One moment can change a day,
One day can change a life and
One life can change the world.
~Words of the Buddha
Amidst all the chaos in the world, nature continues to flourish. We are in what some people call “super
bloom”. It seems everything is blossoming all at once because of the much needed rain we got. We sniffle,
sneeze or deal with the itchy eyes, yet what a beautiful time it is. The flowers are blooming and the trees are
full with new leaves.
Yet, there are so many unnecessary killings and wars that it is difficult to keep track of the events of the day.
Unfortunately there are people in society who do not think before taking responsibility for their actions or some
may have a mental disorder, who only think they have no alternative. Whatever the reason, it is a disheartening
action of others.
However the worst of all these happenings are shootings by elementary school children. We can only guess
where they get these ideas and how they get the weapons to commit such heinous crimes. They are so young;
it is supposed to be a time of playing with friends, learning a team sport, riding bikes or just being a kid. Are
they learning this behavior from watching too much violence on television or playing those violent video games
without adult supervision?
I wonder if the children are listening to adult conversations and without really understanding what is being
said, they go into “action mode”. They truly do not understand what it means about consequences, until it
happens. It is so sad because even then they do not understand what consequences mean.
I ask, what are we doing to teach our children, grandchildren and maybe even great grandchildren to
understand what is proper or improper actions? Are we so involved with our own issues that we stop paying
attention to our children’s safety and teaching? Perhaps we can start to teach the Buddha dharma in words
they can understand.
A simple lesson or teaching is The Golden Chain or even a simple explanation of the Six Paramita. This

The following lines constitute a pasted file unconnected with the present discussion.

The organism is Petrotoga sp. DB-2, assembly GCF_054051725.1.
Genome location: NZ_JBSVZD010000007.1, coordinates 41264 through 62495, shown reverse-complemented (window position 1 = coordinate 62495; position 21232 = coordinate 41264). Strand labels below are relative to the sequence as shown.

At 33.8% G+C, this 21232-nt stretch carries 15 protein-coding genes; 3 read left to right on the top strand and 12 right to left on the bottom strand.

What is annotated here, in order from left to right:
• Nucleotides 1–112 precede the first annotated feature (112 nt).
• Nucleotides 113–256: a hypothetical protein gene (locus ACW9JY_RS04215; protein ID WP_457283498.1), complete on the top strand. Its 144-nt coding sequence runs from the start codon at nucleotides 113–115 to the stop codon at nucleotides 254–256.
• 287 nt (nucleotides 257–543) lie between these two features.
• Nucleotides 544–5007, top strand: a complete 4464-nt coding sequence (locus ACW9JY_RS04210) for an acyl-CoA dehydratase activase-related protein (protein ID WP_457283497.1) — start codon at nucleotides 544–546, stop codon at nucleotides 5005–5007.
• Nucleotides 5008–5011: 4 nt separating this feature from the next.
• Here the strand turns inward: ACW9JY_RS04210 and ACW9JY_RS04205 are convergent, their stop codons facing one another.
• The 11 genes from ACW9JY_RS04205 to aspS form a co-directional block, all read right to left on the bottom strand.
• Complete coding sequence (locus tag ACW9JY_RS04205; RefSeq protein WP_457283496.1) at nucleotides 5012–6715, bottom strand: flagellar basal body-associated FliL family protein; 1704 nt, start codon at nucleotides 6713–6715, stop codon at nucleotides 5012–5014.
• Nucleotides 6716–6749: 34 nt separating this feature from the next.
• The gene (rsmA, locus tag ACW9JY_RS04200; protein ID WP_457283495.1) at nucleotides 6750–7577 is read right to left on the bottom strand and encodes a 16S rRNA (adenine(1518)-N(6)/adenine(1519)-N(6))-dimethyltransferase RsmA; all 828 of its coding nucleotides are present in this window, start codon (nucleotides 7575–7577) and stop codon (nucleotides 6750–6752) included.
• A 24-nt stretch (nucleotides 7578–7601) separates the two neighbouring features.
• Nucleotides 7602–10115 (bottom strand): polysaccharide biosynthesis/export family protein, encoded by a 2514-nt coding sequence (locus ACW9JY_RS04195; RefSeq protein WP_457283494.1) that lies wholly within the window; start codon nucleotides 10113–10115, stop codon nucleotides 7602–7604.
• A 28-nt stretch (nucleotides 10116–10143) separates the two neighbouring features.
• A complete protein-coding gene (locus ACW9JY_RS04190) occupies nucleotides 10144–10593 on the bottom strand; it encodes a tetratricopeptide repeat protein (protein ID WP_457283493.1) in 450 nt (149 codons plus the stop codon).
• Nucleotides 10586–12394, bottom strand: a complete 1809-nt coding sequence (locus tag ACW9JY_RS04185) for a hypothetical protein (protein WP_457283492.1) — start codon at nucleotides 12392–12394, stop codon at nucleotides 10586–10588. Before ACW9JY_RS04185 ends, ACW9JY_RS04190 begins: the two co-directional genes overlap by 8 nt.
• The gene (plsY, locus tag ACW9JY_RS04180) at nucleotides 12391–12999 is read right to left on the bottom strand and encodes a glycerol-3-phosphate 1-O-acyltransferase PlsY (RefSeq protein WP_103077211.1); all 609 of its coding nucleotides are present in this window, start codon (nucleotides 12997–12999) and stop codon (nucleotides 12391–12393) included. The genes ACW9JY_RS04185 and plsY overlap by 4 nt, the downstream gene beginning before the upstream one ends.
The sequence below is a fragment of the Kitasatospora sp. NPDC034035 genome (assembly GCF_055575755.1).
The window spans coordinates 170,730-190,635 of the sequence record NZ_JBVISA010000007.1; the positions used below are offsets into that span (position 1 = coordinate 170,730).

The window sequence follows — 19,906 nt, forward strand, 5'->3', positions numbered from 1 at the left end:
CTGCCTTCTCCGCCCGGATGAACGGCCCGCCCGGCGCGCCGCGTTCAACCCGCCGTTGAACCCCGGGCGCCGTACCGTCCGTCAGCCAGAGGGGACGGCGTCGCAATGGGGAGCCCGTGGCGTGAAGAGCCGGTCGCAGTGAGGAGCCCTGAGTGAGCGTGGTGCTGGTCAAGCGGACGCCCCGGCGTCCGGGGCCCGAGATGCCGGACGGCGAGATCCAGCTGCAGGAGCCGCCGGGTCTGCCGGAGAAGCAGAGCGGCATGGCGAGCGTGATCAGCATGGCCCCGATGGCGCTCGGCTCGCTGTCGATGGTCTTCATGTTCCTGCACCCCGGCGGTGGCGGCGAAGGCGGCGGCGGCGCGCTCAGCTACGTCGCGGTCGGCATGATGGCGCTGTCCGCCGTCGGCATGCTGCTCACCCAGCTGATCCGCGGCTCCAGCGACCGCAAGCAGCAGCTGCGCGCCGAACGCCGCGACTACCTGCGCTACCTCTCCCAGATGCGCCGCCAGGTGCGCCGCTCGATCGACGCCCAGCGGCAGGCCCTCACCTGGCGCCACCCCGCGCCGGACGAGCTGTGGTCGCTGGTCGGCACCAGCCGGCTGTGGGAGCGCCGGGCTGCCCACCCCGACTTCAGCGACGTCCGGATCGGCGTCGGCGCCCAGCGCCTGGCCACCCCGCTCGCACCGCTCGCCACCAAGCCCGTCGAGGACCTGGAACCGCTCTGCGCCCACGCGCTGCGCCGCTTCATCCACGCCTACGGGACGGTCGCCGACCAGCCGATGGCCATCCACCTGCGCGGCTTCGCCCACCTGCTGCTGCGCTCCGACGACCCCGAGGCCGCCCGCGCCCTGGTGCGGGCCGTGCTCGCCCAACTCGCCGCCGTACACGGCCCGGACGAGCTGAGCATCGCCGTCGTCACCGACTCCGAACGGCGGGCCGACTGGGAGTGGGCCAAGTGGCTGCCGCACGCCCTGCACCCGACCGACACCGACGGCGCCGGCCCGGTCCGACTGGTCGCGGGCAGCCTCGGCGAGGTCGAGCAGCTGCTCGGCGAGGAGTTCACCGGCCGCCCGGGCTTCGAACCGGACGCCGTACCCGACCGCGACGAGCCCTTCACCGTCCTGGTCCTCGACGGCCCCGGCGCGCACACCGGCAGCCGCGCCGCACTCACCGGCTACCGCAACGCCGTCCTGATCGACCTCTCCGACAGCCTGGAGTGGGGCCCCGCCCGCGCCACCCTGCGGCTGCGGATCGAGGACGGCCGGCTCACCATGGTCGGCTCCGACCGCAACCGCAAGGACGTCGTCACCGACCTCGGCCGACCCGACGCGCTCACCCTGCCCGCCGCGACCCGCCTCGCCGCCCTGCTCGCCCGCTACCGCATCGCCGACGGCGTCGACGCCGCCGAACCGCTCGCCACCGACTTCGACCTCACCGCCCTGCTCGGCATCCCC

could be a time we can spend with the young ones. We can start talking with our young ones, letting them
question and helping to guide them. We can start by asking them questions about Nembutsu/Namu Amida
Butsu. We do not have to give them an academic explanation, but simple and the best explanation we can.
As adults, we tend to be “afraid” to answer our children’s question of Buddhism. But we have to start
somewhere and the beginning comes from our own understanding, even if we have a difficult time. We can
simply start with thankfulness, gratitude and appreciation for all that is shared and given. It is compassion and
wisdom at all times, even when we make mistakes. Nembutsu can be a breath of fresh air that clears our
thoughts, so that we can begin to understand our actions. Our Namu Amida Butsu is silence that calms our
racing minds. It is many things, but always with thankfulness, gratitude and appreciation.
We should never be afraid to explain Namu Amida Butsu, for there are no misunderstandings in our
We want to see children grow into responsible adults and that begins with us. We are parents,
grandparents, aunts, uncles, siblings and teachers, who our children look to for understanding and guidance.
We, as teachers, learn from the Buddha’s teaching. We continue to hear the teaching for guidance and
direction, so that we can share our learning with our children and with others.
Rev. Seijo Naomi Nakano